Journalist Lynn Barber is used to interviewing people. She’s often credited as being one of the first celebrity interviewers in the UK, and remains peerless in her field.
Speaking with Ryan Tubridy about her impressions of some of her most notorious interviewees, Jarvis Cocker, James Stewart, Shane McGowan and Jimmy Savile all inspire different memories.
Lynn recalls she could "barely stand up" after meeting McGowan. As for Jimmy Savile, he definitely made an impact. She’d "heard rumours that he liked little girls". Her enquiries "caused a sensation at the time".
Lynn describes detractors who refused to entertain the idea that "this wonderful man who gives so much to charity" was capable of the horrific abuse which he is now so infamous.
No stranger to being the focus of interviews herself, Lynn’s two-year affair with a con-man inspired the Oscar-nominated film An Education.
The focus of her conversation with Ryan, however, was another episode, and a time she didn’t ask as many questions as she should have. Distressed by what she was seeing on the news every night, Lynn decided to offer her house to a refugee:
"There was just one horrible story after another about refugees from Syria drowning in boats."
A young man from Sudan, Mohammed, was referred to her by friends and soon moved in with her as a lodger. He fixed her computer and cooked her traditional Sudanese food. He wanted to treat her "like his mother", Lynn said, an effort Lynn resisted mightily.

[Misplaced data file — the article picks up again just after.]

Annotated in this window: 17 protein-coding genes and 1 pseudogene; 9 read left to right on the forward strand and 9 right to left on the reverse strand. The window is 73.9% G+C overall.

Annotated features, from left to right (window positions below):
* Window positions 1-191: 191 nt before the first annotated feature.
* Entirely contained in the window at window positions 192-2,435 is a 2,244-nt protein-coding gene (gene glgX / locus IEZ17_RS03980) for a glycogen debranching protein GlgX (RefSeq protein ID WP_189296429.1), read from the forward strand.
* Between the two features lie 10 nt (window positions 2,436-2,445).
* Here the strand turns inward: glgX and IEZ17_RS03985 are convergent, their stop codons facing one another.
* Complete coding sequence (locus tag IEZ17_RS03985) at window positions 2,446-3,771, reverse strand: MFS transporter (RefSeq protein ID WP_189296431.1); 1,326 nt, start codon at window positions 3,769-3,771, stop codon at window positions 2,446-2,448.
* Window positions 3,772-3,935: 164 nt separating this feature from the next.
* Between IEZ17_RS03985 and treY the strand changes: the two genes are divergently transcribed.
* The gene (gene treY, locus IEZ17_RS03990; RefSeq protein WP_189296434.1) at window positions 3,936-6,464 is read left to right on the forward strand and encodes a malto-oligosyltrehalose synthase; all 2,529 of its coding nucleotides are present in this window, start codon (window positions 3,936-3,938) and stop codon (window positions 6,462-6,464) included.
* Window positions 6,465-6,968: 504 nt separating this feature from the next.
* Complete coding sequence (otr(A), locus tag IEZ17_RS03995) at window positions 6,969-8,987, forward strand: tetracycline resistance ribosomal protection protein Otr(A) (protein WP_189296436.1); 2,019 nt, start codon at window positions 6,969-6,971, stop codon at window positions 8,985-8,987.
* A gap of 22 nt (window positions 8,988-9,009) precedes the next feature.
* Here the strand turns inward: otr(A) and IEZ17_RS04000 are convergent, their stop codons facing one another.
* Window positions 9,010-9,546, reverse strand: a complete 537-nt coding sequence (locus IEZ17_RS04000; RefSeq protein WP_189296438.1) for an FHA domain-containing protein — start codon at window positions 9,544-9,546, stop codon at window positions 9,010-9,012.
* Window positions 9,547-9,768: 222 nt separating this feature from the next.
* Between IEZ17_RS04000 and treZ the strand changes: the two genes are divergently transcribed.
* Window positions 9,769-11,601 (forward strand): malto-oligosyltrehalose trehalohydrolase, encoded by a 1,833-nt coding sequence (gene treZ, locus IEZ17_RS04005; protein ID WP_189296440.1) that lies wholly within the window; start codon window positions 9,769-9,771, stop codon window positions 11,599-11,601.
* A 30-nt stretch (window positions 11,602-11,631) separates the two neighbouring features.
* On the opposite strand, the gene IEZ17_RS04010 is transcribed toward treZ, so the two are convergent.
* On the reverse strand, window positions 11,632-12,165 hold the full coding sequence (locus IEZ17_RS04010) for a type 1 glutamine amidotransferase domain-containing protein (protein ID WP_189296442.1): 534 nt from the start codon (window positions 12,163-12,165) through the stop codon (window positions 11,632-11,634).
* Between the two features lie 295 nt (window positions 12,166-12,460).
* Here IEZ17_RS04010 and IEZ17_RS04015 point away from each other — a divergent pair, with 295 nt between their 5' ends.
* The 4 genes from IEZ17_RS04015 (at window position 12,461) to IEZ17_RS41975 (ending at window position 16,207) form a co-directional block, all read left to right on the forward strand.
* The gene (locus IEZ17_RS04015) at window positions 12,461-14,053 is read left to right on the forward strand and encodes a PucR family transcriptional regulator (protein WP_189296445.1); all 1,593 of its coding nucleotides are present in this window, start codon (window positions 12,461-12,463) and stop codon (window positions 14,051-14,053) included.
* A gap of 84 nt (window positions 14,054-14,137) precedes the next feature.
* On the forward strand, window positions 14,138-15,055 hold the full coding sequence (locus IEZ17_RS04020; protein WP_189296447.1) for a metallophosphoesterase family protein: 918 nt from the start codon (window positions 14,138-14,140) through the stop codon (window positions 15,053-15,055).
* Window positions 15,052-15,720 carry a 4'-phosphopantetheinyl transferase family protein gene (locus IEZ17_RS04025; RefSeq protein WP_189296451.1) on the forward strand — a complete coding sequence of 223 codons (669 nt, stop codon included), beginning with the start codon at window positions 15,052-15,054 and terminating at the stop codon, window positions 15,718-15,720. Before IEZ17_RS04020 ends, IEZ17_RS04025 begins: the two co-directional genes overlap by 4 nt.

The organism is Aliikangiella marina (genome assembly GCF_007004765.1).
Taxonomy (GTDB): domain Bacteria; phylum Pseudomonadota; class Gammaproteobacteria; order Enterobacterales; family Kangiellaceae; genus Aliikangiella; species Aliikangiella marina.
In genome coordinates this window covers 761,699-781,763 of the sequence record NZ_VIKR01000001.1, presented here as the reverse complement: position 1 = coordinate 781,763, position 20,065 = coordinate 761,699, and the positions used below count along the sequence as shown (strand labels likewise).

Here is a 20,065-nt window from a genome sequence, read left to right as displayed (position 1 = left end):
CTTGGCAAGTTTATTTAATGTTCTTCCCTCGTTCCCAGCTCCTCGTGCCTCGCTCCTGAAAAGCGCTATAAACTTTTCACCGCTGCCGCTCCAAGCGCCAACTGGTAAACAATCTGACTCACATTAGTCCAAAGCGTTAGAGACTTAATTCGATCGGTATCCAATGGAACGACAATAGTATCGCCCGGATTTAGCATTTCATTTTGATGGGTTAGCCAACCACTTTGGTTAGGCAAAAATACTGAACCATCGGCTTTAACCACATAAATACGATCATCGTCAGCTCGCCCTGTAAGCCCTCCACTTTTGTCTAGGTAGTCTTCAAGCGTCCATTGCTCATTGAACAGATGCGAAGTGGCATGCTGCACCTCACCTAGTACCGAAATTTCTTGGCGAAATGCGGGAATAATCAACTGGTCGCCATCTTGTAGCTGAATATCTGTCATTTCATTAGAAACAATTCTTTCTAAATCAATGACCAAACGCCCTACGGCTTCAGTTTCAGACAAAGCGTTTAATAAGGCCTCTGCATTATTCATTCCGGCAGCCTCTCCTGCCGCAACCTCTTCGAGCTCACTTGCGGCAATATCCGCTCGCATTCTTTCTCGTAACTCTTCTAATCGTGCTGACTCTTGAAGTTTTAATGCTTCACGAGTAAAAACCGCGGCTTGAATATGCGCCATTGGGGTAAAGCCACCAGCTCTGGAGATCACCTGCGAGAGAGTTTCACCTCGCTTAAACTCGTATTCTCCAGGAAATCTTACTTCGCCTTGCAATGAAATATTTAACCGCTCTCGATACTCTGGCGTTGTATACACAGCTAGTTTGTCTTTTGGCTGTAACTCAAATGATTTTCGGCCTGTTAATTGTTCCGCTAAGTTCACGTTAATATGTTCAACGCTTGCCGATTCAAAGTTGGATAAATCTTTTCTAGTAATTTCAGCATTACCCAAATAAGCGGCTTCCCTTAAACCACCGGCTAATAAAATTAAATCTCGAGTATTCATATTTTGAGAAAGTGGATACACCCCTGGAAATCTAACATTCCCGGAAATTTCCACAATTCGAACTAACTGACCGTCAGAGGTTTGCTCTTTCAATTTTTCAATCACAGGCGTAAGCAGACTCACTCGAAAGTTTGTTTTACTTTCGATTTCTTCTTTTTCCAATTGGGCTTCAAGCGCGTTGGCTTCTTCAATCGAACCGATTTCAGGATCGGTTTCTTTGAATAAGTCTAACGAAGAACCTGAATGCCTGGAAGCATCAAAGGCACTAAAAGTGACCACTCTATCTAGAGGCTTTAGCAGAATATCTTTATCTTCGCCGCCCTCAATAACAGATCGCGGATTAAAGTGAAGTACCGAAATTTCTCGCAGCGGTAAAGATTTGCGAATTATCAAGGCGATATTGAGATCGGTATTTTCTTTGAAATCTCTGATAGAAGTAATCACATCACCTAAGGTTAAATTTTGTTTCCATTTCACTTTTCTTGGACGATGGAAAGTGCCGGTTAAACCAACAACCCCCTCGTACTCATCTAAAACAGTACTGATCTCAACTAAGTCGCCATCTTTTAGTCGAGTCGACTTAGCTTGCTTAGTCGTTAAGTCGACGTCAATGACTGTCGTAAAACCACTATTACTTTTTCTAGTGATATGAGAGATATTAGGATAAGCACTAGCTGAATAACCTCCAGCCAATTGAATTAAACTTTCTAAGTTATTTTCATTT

"No, no, no. I’m not going to be your mother. I’m your landlady".
The new housemates were getting on well and even Lynn’s daughter approved of him. Mohammed got bagfuls of warm clothes from "a rather fancy tennis club" one of Lynn’s friends’ patronised.
Things changed when Mohammed read an article Lynn had written about him for The Sunday Times. Angered by what he perceived to be an inaccurate portrayal of him, Mohammed moved out that night. Harsh words were exchanged. "Why do you write this stuff?", he asked. "You First World women, you’re all so heartless".
Lynn found the confrontation upsetting but can take some positives away from the experience.
"Although it ended very badly, the six months he was living here were fine. Positively. You know, pleasurable."
Ryan asked if Lynn thought that the situation she found herself in with Mohammed was "a landlady-lodger relationship that… just didn’t quite work out, rather than a big global crisis as a microcosm". Was it also a chance to "strike out this distrust" Lynn had developed following her teenage experiences with a con-man? Lynn thinks she will fall back into old habits.
"I found it very easy to trust him and was very glad that I did but of course because it all ended badly, I suppose I’ll now revert to distrusting people, which is a pity."
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